Peters, who asked Rodgers for permission to work with Hodgson, will be telling Liverpool's players this weekend what he reminded them of at Upton Park and what he told The Independent last year in an interview which seems more prescient than ever as Liverpool have a title within their grasp. The message is still to make the title a dream rather than a concrete aim because football – like any sport – involves an opponent whose performance level is something Liverpool cannot control.

Rodgers employs his own psychological strategies. He carves the season up into five-game blocks, for instance, and the West Ham game was the start of a new block. To the question of whether Peters was his most crucial signing, he replied: "No. He's not a magician." And he will not be seeking to increase the psychologist's involvement beyond the one-to-one sessions Peters provides for players who seek him out.

"He just works with individuals, there's no change and no need to," Rodgers said. "It's about reinforcing things. [Steve] is a specialist in what he does and a genius in that field. He's also great for me because command can be lonely. You're trying to put in place a structure and environment that's dynamic and forward-thinking, and he's also good for me to bounce ideas off. He's got many experiences, not just in sport, but also in life, so he's a very important part of the team. But I don't want to say he's the best signing. They're all good signings."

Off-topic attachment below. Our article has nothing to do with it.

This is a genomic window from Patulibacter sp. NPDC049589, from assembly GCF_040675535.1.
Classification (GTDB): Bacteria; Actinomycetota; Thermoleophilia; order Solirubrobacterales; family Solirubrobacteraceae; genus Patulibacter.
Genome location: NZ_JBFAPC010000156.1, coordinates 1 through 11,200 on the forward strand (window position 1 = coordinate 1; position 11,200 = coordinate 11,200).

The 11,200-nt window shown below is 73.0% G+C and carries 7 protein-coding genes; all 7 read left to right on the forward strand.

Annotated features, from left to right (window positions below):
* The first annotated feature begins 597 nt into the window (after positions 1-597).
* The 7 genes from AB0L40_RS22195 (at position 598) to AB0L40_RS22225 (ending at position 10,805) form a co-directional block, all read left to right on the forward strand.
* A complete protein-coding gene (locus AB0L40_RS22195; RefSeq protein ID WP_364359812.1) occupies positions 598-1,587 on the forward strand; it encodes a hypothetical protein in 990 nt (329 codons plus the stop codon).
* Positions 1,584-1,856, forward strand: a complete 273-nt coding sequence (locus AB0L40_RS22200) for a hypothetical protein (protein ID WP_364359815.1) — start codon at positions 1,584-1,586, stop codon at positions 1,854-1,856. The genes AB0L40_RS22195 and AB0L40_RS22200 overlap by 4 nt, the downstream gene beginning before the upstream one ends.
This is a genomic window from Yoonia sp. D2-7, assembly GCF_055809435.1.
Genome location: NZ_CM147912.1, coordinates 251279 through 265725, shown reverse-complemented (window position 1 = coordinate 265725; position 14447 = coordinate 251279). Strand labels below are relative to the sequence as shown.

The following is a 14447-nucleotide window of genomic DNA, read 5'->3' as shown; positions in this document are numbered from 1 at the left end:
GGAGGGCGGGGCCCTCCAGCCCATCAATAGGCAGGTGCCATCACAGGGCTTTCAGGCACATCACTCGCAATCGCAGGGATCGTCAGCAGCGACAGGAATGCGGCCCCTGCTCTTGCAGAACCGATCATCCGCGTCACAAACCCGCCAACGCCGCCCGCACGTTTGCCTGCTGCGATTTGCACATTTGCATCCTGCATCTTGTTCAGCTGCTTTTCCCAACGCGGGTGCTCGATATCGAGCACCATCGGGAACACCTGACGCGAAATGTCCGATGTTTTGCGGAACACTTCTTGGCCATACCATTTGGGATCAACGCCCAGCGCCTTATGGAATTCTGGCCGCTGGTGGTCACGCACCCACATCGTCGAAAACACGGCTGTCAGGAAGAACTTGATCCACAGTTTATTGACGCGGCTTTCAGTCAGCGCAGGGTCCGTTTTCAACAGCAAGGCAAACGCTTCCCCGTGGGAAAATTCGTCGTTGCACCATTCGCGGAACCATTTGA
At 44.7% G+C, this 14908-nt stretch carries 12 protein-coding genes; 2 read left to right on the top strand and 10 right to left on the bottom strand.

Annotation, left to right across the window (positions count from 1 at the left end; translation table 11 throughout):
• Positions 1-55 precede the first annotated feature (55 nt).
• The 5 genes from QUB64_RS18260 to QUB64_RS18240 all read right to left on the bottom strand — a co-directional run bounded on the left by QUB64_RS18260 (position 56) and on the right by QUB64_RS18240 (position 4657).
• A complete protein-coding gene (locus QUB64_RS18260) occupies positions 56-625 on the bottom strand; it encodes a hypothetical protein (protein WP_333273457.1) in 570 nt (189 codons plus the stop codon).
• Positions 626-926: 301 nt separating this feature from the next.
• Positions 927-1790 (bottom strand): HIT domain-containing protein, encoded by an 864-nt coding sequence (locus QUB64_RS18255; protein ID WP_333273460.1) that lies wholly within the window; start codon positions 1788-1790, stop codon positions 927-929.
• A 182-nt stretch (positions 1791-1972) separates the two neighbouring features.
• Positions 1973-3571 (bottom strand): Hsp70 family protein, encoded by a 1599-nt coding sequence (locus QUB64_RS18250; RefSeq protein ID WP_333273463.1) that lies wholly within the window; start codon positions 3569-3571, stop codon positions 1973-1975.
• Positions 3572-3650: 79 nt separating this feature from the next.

Suggested Topics
Arts and Entertainment
The Doctor and Clara have their first real heart to heart since he regenerated in 'Deep Breath'
TV
Arts and Entertainment
James Hewitt has firmly denied being Harry’s father
arts + ents
Arts and Entertainment
Jamie Oliver
filmTV chef Jamie Oliver turned down role in The Hobbit
News
The official police photograph of Dustin Diamond taken after he was arrested in Wisconsin
peopleDownfall of the TV star charged with bar stabbing
PROMOTED VIDEO
Have you tried new the Independent Digital Edition apps?
Sport
Ashley Barnes of Burnley scores their second goal
footballMan City vs Burnley match report
News
news
News
Sir James Dyson: 'Students must be inspired to take up the challenge of engineering'
i100
Arts and Entertainment
Man of action: Christian Bale stars in Exodus: Gods and Kings
film
Life and Style
Apple showed no sign of losing its talent for product launches with the new, slightly larger iPhone 6 making headlines
techSecurity breaches and overhyped start-ups dominated a year in which very little changed (save the size of your phone)
Caption competition
Caption competition
Latest stories from i100
Have you tried new the Independent Digital Edition apps?

Bleacher Report

Daily Quiz
Independent Dating
and  

By clicking 'Search' you
are agreeing to our
Terms of Use.

Day In a Page

A timely reminder of the bloody anniversary we all forgot

A timely reminder of the bloody anniversary we all forgot

Who remembers that this week we enter the 150th anniversary year of the end of the American Civil War, asks Robert Fisk
Homeless Veterans appeal: Former soldiers pay their respects to a friend who also served